Jerusalem stood at the heart of the nation. Captured for Israel by the great King David, it was more than just the political capital of his kingdom. First under David’s reign and then under Solomon’s—the king who had built the first and greatest temple—it stood as Israel’s political and spiritual heart. By all ancient accounts, it was a wondrous place set high on a hill, protected by strong walls, and anchored by temple and palace.
In principle at least, the same language of faith was spoken in both palace and temple. In principle, kings were to be present in the temple, and priests welcomed in the royal home. In principle, the story of God’s covenant relationship with the people of Israel was to be told and retold in both places. In principle…
Yet we know that it didn’t often work that way. It was from the roof of his royal home that David looked down to see Bathsheba bathing and decided that because he was king he could have her. Yes, Solomon built the wondrous temple, yet his next building project was to construct a new palace for himself; one even bigger and grander than the temple itself. For all of his reputation for wisdom, Solomon seems to have had a serious weakness for the perks of power: a bigger house, more wealth, more wives and more mistresses.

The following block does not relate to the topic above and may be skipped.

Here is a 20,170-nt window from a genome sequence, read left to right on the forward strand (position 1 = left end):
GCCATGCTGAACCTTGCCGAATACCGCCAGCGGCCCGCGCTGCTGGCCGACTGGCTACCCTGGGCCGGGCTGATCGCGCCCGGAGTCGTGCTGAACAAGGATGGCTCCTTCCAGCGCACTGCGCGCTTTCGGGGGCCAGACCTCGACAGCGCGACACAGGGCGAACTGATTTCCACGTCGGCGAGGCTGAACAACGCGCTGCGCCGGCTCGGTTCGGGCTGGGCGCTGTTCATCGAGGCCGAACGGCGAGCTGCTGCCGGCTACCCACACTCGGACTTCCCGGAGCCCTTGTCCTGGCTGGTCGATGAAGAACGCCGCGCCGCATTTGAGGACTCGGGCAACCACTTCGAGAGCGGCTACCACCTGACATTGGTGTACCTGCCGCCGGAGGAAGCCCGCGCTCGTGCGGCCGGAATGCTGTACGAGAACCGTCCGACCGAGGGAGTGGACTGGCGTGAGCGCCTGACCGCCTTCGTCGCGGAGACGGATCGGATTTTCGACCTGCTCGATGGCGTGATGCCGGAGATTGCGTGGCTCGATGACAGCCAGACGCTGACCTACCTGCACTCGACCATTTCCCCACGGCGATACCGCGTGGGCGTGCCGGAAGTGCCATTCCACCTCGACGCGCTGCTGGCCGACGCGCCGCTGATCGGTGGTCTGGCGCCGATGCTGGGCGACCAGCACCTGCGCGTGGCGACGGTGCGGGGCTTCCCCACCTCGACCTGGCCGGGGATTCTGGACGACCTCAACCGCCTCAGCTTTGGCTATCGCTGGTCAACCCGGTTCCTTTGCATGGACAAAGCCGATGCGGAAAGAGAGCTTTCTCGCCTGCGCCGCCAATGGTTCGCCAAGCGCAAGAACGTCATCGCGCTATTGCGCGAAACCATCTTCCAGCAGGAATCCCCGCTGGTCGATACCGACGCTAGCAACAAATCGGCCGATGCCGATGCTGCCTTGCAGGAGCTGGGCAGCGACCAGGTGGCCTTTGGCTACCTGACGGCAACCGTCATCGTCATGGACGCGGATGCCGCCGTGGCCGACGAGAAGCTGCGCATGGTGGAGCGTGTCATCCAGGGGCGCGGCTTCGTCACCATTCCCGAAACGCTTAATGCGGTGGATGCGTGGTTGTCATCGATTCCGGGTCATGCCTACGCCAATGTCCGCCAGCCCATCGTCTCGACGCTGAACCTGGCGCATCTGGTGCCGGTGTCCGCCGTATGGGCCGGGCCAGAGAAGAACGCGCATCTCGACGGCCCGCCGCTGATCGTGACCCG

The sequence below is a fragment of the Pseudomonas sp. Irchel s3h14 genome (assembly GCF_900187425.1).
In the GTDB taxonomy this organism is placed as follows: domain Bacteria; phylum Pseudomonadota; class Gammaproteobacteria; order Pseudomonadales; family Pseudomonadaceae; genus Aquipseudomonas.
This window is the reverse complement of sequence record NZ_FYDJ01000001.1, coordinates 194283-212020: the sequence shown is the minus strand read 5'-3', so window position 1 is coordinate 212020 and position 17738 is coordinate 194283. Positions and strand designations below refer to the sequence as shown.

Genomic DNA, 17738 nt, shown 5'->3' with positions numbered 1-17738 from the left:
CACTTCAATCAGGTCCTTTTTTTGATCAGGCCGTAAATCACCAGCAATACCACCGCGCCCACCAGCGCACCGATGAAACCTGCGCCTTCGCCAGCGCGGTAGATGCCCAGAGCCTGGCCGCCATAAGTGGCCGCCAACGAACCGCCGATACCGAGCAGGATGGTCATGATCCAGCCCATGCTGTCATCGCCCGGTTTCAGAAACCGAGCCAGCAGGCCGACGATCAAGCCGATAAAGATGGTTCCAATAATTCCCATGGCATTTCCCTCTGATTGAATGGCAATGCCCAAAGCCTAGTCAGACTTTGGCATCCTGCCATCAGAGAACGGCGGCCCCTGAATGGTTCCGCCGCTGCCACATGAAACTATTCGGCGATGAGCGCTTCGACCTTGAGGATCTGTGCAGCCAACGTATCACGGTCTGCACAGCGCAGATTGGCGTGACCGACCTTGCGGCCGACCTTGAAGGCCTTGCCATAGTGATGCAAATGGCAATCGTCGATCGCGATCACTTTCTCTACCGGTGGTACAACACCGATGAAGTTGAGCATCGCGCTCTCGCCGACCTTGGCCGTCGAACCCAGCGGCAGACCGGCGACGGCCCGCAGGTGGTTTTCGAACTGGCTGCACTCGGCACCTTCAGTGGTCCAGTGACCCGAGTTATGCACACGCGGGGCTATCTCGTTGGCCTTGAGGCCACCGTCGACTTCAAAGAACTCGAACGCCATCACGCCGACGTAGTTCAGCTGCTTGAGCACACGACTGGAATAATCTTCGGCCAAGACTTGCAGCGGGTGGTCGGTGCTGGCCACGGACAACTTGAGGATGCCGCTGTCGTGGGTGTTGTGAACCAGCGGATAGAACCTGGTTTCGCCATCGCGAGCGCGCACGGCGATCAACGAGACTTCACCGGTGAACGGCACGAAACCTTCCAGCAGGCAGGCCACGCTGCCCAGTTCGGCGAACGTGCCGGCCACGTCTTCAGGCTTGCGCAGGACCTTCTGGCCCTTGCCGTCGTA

After Solomon’s death, the kingdom split in two, and the part centered in Jerusalem saw more than its share of problematic rulers. This, though, is where the prophets came in; speakers of truth, who insisted that the dynamic connection between palace and temple—between politics and religious practice—be rebuilt. Those prophets faced down the spiritually compromised kings and called them back to first things. Those prophets were unafraid of challenging hollow priestly practice, and to say, as Isaiah did, “‘What to me is the multitude of your sacrifices?’ says the Lord; ‘I have had enough of burnt-offerings.’” (Is 1:11) God has had enough of it all, because it is not matched by the offering of the self, from the heart.